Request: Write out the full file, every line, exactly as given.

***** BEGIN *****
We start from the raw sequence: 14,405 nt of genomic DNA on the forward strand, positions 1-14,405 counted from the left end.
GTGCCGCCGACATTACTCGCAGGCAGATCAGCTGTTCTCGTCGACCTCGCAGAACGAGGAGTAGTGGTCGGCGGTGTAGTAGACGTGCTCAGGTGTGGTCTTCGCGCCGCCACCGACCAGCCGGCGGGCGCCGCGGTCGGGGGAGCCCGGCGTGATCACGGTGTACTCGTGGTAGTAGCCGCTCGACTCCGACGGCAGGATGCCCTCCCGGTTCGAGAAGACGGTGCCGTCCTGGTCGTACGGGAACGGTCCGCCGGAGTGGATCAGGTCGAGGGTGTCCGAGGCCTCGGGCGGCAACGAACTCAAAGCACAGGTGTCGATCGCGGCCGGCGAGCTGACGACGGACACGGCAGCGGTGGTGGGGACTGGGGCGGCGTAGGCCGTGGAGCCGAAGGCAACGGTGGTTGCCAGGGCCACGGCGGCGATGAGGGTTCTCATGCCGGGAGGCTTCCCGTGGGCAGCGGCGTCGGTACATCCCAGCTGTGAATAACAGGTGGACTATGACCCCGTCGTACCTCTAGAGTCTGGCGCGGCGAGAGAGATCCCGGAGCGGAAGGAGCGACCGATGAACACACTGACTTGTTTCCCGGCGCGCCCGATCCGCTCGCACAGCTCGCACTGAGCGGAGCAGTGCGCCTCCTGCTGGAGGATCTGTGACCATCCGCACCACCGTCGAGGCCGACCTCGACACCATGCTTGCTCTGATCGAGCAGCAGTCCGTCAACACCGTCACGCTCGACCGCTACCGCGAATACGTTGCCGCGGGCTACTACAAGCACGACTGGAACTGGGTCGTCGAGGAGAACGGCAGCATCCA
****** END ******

We start from the raw sequence: 14,405 nt of genomic DNA on the forward strand, positions 1-14,405 counted from the left end.
GTGCCGCCGACATTACTCGCAGGCAGATCAGCTGTTCTCGTCGACCTCGCAGAACGAGGAGTAGTGGTCGGCGGTGTAGTAGACGTGCTCAGGTGTGGTCTTCGCGCCGCCACCGACCAGCCGGCGGGCGCCGCGGTCGGGGGAGCCCGGCGTGATCACGGTGTACTCGTGGTAGTAGCCGCTCGACTCCGACGGCAGGATGCCCTCCCGGTTCGAGAAGACGGTGCCGTCCTGGTCGTACGGGAACGGTCCGCCGGAGTGGATCAGGTCGAGGGTGTCCGAGGCCTCGGGCGGCAACGAACTCAAAGCACAGGTGTCGATCGCGGCCGGCGAGCTGACGACGGACACGGCAGCGGTGGTGGGGACTGGGGCGGCGTAGGCCGTGGAGCCGAAGGCAACGGTGGTTGCCAGGGCCACGGCGGCGATGAGGGTTCTCATGCCGGGAGGCTTCCCGTGGGCAGCGGCGTCGGTACATCCCAGCTGTGAATAACAGGTGGACTATGACCCCGTCGTACCTCTAGAGTCTGGCGCGGCGAGAGAGATCCCGGAGCGGAAGGAGCGACCGATGAACACACTGACTTGTTTCCCGGCGCGCCCGATCCGCTCGCACAGCTCGCACTGAGCGGAGCAGTGCGCCTCCTGCTGGAGGATCTGTGACCATCCGCACCACCGTCGAGGCCGACCTCGACACCATGCTTGCTCTGATCGAGCAGCAGTCCGTCAACACCGTCACGCTCGACCGCTACCGCGAATACGTTGCCGCGGGCTACTACAAGCACGACTGGAACTGGGTCGTCGAGGAGAACGGCAGCATCCA